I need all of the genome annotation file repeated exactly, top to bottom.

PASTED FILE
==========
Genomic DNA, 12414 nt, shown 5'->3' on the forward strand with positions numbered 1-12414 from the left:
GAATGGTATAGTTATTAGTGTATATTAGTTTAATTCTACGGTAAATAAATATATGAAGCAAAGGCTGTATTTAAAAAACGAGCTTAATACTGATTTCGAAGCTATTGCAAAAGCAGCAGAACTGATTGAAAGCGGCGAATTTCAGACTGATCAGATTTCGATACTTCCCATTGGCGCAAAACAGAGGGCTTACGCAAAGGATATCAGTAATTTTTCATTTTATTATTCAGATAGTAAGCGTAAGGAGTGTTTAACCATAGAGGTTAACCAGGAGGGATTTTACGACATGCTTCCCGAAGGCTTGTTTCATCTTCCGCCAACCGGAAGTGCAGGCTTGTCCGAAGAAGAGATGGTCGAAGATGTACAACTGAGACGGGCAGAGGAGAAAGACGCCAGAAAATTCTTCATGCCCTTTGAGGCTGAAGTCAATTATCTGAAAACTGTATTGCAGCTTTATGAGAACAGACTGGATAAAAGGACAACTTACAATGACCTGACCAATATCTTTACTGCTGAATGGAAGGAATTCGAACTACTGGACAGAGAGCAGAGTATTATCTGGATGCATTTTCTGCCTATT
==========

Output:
Genomic DNA, 12414 nt, shown 5'->3' on the forward strand with positions numbered 1-12414 from the left:
GAATGGTATAGTTATTAGTGTATATTAGTTTAATTCTACGGTAAATAAATATATGAAGCAAAGGCTGTATTTAAAAAACGAGCTTAATACTGATTTCGAAGCTATTGCAAAAGCAGCAGAACTGATTGAAAGCGGCGAATTTCAGACTGATCAGATTTCGATACTTCCCATTGGCGCAAAACAGAGGGCTTACGCAAAGGATATCAGTAATTTTTCATTTTATTATTCAGATAGTAAGCGTAAGGAGTGTTTAACCATAGAGGTTAACCAGGAGGGATTTTACGACATGCTTCCCGAAGGCTTGTTTCATCTTCCGCCAACCGGAAGTGCAGGCTTGTCCGAAGAAGAGATGGTCGAAGATGTACAACTGAGACGGGCAGAGGAGAAAGACGCCAGAAAATTCTTCATGCCCTTTGAGGCTGAAGTCAATTATCTGAAAACTGTATTGCAGCTTTATGAGAACAGACTGGATAAAAGGACAACTTACAATGACCTGACCAATATCTTTACTGCTGAATGGAAGGAATTCGAACTACTGGACAGAGAGCAGAGTATTATCTGGATGCATTTTCTGCCTATT